Secondly, the very nature of overcapture means that you’re shooting the same shot twice: once as a 360 video, and once within the app or in Premiere to crop out the fixed frame shot.
Thirdly, the quality of most 360-cameras just does not compare to the quality most traditional cameras can capture – but it’s getting better.
The Insta360 One captures 4K 360-degree video. The GoPro Fusion, 5.2K. The Omni, 8K. But 4K in 360 is not the same as 4K from a fixed-frame camera. I explain 360 resolutions in great detail in this article, but here’s the short of it.
That number – 4K/8K/whatever – refers to the total horizontal pixel count your camera can capture. Spreading 4,000 pixels across a 16:9 frame will be much denser than spreading that same number of pixels across an entire sphere.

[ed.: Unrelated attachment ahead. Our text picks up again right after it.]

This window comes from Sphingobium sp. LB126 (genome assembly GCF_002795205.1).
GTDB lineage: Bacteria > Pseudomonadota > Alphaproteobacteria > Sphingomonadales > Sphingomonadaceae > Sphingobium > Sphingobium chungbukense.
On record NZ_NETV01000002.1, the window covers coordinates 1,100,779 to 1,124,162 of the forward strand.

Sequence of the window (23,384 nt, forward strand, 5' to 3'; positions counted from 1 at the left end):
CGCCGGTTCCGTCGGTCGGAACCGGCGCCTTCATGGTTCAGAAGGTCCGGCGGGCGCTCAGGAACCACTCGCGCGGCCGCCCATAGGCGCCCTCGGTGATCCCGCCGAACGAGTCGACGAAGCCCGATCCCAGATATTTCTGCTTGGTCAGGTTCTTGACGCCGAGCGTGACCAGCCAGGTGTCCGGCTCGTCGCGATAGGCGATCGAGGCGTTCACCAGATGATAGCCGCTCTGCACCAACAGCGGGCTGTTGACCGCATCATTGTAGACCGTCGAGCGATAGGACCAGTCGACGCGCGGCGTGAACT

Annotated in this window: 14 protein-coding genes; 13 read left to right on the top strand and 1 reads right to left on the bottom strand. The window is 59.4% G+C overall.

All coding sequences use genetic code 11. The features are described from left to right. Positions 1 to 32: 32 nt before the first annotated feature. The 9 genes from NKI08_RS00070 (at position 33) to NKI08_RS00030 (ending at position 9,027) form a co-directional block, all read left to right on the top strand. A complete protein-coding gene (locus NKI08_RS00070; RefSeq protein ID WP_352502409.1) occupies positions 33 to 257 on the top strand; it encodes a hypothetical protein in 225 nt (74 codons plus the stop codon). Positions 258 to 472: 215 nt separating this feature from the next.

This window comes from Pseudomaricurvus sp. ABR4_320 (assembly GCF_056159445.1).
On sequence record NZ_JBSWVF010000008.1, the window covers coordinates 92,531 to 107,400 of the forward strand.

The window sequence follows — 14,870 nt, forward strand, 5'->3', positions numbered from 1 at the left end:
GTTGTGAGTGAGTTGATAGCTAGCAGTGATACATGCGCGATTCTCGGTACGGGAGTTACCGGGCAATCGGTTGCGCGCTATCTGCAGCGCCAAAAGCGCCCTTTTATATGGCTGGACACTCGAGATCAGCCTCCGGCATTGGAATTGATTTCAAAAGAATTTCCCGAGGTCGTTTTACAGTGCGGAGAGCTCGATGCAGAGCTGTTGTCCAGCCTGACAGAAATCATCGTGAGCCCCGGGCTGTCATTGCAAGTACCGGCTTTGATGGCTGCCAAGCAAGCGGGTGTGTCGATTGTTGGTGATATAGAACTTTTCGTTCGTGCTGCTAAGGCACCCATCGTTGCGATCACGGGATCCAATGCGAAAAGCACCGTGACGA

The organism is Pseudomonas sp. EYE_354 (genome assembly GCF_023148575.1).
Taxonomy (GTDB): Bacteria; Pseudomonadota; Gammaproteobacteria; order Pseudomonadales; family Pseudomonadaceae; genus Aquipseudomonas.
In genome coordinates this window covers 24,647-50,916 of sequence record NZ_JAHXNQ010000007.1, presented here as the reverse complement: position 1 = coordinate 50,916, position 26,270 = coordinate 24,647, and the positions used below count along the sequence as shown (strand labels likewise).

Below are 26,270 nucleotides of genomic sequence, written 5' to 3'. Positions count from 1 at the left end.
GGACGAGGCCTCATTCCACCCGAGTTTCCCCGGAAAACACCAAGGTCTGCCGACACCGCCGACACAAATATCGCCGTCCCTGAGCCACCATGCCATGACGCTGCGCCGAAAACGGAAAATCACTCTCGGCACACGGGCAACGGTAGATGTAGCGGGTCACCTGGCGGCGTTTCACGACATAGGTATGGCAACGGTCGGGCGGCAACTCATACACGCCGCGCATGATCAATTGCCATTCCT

In today’s average VR headset, a user is typically seeing about 90 degrees of that 360-degree video. Meaning, they’re seeing one-quarter of the total pixels. That means if a 360-camera could capture 4K video, the viewer would actually be experiencing something more similar to 1K quality (for reference, 1080p has 1920 horizontal pixels – the 1080 refers to the 1,080 vertical pixels because that’s the way it used to be done…).
So, cropping in on a 4K 360 video to use that in a fixed-frame piece will not look like 4K. It won’t even look as good as 1080p. For that, you’d need an 8K camera like the Omni, which – even at its dramatically reduced price of $1,399 – not everyone can afford (not to mention, the added burden of using six separate GoPros).